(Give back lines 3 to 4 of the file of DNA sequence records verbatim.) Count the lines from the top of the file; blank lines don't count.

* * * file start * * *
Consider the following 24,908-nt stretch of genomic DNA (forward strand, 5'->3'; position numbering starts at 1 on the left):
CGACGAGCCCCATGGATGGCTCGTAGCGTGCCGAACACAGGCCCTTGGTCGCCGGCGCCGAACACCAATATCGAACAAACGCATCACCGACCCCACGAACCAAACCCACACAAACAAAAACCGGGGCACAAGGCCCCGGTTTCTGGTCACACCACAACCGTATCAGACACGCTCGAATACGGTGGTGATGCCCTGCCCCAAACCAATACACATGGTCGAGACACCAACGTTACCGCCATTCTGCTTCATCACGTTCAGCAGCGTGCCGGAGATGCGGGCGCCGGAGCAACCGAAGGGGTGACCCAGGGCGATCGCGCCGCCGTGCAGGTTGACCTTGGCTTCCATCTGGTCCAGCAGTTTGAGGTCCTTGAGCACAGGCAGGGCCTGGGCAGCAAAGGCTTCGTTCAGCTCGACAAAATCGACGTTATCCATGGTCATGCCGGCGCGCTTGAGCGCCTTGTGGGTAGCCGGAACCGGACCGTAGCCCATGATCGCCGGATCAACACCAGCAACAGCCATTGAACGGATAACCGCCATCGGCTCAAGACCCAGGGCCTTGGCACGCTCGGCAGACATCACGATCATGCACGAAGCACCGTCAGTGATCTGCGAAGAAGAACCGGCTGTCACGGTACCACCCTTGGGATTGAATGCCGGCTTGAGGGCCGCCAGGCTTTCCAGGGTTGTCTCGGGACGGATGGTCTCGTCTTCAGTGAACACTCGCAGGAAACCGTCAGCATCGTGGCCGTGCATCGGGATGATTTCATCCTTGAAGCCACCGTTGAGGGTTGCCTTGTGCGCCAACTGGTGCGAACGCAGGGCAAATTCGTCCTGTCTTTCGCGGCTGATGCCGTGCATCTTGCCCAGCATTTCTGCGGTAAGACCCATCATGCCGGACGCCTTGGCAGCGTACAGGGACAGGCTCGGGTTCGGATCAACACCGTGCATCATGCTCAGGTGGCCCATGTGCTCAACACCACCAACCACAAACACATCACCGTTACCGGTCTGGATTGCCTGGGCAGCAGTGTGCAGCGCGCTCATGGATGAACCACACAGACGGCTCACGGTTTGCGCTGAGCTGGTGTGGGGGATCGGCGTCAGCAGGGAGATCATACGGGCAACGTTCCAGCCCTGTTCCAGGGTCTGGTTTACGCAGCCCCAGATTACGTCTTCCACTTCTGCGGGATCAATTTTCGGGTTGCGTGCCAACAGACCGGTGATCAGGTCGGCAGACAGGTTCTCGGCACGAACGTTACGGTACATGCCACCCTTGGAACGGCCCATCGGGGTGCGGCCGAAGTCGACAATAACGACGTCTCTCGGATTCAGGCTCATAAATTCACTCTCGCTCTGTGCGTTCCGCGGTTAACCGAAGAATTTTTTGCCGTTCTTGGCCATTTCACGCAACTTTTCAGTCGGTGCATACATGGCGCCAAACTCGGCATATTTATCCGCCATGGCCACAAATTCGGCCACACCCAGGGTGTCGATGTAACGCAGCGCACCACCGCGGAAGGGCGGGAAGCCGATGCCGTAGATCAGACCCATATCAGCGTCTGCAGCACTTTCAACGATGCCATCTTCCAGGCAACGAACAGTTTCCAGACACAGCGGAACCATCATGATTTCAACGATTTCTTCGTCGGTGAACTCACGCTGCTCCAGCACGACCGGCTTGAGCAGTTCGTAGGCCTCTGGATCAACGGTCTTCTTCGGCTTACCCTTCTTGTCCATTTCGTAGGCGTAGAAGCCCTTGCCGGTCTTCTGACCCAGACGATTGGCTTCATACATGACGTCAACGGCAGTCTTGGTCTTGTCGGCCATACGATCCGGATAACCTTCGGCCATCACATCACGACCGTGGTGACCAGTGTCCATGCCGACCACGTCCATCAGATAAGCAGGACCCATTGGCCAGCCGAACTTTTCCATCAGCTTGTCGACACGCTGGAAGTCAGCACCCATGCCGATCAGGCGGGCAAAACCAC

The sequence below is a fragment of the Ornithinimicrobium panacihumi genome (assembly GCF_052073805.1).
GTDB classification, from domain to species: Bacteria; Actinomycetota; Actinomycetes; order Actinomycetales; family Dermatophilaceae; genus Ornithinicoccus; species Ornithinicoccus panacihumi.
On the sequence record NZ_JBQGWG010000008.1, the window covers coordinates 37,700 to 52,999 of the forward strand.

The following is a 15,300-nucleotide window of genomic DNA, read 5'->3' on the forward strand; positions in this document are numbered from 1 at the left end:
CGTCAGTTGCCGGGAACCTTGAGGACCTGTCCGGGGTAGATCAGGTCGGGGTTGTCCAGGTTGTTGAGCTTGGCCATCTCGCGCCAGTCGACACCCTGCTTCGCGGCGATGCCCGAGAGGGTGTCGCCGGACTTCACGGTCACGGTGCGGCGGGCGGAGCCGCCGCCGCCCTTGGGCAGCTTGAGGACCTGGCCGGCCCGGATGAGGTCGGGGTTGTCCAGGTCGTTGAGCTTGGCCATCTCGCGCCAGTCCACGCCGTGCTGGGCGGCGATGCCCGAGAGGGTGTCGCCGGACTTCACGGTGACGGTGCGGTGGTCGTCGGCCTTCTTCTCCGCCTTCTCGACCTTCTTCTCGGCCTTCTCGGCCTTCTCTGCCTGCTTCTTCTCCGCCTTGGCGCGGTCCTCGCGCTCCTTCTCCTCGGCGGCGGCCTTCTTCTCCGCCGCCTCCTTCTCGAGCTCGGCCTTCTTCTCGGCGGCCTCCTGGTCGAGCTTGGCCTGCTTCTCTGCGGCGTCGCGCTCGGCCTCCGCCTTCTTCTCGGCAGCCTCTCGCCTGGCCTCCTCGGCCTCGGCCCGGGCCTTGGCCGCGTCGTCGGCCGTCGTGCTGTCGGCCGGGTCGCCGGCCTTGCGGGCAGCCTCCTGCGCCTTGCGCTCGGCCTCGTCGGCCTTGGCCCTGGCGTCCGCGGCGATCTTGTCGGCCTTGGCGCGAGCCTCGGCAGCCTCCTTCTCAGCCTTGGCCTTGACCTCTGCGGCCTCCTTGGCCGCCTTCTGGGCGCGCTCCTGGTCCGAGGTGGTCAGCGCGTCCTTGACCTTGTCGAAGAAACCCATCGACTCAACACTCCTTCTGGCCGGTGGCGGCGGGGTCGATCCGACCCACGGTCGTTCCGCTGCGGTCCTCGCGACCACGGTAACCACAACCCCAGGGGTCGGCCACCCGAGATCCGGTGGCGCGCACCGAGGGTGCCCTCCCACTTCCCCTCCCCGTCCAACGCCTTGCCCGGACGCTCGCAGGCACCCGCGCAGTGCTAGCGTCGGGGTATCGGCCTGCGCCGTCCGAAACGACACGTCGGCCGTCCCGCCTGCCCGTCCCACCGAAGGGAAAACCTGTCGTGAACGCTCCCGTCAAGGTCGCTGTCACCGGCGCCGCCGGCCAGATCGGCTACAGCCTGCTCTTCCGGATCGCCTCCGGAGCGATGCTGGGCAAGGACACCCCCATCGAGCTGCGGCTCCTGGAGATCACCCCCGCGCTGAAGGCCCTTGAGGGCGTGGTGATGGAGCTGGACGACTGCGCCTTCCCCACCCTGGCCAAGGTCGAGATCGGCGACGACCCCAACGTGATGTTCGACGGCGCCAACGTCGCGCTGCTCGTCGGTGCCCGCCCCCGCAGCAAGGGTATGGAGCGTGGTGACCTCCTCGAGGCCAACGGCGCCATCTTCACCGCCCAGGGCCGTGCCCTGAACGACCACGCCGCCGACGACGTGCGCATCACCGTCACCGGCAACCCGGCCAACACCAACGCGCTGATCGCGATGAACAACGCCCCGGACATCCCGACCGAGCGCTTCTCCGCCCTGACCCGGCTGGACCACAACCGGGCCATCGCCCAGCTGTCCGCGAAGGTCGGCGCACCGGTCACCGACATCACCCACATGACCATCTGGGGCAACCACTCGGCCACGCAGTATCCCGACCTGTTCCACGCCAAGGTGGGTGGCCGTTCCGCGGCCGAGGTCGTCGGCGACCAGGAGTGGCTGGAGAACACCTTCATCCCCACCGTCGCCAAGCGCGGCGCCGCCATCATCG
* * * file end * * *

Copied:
The sequence below is a fragment of the Ornithinimicrobium panacihumi genome (assembly GCF_052073805.1).
GTDB classification, from domain to species: Bacteria; Actinomycetota; Actinomycetes; order Actinomycetales; family Dermatophilaceae; genus Ornithinicoccus; species Ornithinicoccus panacihumi.